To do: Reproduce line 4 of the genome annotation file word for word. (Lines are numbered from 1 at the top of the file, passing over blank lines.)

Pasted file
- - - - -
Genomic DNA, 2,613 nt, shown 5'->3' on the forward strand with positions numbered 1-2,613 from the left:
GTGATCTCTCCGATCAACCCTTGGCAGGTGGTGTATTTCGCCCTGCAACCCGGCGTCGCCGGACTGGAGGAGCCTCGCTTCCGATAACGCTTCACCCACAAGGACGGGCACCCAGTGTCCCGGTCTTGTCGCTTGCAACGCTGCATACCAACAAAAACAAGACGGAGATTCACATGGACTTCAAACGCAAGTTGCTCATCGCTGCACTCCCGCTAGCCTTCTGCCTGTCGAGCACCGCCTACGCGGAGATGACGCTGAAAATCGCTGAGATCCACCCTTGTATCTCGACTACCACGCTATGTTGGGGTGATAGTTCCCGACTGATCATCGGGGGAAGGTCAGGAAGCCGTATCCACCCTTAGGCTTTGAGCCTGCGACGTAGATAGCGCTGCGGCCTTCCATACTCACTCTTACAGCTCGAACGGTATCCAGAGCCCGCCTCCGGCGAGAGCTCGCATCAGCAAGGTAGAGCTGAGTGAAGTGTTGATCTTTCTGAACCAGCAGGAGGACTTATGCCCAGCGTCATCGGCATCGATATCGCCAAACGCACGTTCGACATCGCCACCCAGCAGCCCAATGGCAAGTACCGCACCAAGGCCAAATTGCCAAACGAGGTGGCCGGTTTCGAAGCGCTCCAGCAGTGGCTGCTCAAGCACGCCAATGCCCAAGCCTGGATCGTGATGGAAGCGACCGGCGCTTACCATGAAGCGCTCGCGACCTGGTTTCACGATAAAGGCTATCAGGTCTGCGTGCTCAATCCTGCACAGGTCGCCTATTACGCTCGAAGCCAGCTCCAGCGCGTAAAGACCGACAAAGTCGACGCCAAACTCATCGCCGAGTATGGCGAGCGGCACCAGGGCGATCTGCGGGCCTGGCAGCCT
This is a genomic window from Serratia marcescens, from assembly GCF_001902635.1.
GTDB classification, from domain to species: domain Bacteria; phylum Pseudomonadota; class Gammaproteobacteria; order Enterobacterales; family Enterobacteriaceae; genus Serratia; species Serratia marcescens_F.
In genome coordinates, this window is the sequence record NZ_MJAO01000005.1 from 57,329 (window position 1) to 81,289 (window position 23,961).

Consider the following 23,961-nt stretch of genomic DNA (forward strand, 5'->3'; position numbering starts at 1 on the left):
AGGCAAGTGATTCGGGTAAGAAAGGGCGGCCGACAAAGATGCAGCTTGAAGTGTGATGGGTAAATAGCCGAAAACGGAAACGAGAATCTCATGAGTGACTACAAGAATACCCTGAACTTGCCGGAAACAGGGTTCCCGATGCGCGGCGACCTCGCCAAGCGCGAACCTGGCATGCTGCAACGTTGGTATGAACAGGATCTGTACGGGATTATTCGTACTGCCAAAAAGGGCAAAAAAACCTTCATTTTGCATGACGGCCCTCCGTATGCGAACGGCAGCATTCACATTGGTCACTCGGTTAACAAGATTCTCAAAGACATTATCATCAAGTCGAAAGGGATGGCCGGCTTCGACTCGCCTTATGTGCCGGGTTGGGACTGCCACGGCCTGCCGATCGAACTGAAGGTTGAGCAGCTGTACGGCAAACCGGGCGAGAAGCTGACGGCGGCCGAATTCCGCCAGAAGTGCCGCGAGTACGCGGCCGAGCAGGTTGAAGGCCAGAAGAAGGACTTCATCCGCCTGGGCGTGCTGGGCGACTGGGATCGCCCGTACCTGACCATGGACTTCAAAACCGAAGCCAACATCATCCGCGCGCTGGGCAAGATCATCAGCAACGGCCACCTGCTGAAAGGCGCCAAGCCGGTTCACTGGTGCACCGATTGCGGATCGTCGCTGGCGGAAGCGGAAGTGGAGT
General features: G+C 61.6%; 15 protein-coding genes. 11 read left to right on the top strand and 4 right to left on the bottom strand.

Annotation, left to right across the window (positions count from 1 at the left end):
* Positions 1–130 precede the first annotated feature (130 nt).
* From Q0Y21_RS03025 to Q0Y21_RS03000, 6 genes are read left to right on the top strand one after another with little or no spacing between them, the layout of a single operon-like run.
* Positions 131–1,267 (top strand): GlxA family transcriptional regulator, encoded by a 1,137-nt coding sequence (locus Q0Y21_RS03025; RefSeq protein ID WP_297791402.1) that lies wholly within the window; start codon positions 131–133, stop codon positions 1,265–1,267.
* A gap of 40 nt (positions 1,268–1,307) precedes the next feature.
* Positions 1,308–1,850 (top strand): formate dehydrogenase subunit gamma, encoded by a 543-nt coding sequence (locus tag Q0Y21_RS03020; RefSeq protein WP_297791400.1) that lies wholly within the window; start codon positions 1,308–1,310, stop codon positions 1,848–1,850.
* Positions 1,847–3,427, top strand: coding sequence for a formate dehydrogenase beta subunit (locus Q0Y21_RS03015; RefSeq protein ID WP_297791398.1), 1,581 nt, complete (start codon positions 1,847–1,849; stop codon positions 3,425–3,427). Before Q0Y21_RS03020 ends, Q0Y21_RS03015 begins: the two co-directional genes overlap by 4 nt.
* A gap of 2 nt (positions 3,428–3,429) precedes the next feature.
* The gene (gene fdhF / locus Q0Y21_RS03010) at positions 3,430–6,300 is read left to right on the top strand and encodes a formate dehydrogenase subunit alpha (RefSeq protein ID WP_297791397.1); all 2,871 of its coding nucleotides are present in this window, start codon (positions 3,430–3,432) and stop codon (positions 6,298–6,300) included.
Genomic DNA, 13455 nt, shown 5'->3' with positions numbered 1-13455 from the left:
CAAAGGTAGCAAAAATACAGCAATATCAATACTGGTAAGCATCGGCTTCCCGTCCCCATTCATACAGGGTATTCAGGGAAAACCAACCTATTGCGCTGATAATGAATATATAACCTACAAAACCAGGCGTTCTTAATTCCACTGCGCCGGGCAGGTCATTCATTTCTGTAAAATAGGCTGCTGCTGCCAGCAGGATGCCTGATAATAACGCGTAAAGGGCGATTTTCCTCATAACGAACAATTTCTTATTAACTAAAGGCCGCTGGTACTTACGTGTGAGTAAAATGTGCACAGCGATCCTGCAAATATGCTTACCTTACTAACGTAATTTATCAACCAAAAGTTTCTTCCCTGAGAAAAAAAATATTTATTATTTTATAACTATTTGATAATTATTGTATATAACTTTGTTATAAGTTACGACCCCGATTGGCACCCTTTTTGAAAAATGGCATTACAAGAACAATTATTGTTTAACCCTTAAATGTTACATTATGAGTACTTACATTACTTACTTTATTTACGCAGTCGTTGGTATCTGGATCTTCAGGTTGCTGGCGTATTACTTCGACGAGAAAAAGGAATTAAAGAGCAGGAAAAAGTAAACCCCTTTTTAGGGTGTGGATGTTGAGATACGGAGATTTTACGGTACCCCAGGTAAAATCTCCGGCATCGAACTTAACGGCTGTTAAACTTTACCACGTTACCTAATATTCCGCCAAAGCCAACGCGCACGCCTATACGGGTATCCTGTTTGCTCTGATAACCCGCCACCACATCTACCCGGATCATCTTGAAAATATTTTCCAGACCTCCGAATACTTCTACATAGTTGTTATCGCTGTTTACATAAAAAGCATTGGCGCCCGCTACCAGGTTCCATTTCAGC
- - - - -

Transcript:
GTDB classification, from domain to species: domain Bacteria; phylum Pseudomonadota; class Gammaproteobacteria; order Enterobacterales; family Enterobacteriaceae; genus Serratia; species Serratia marcescens_F.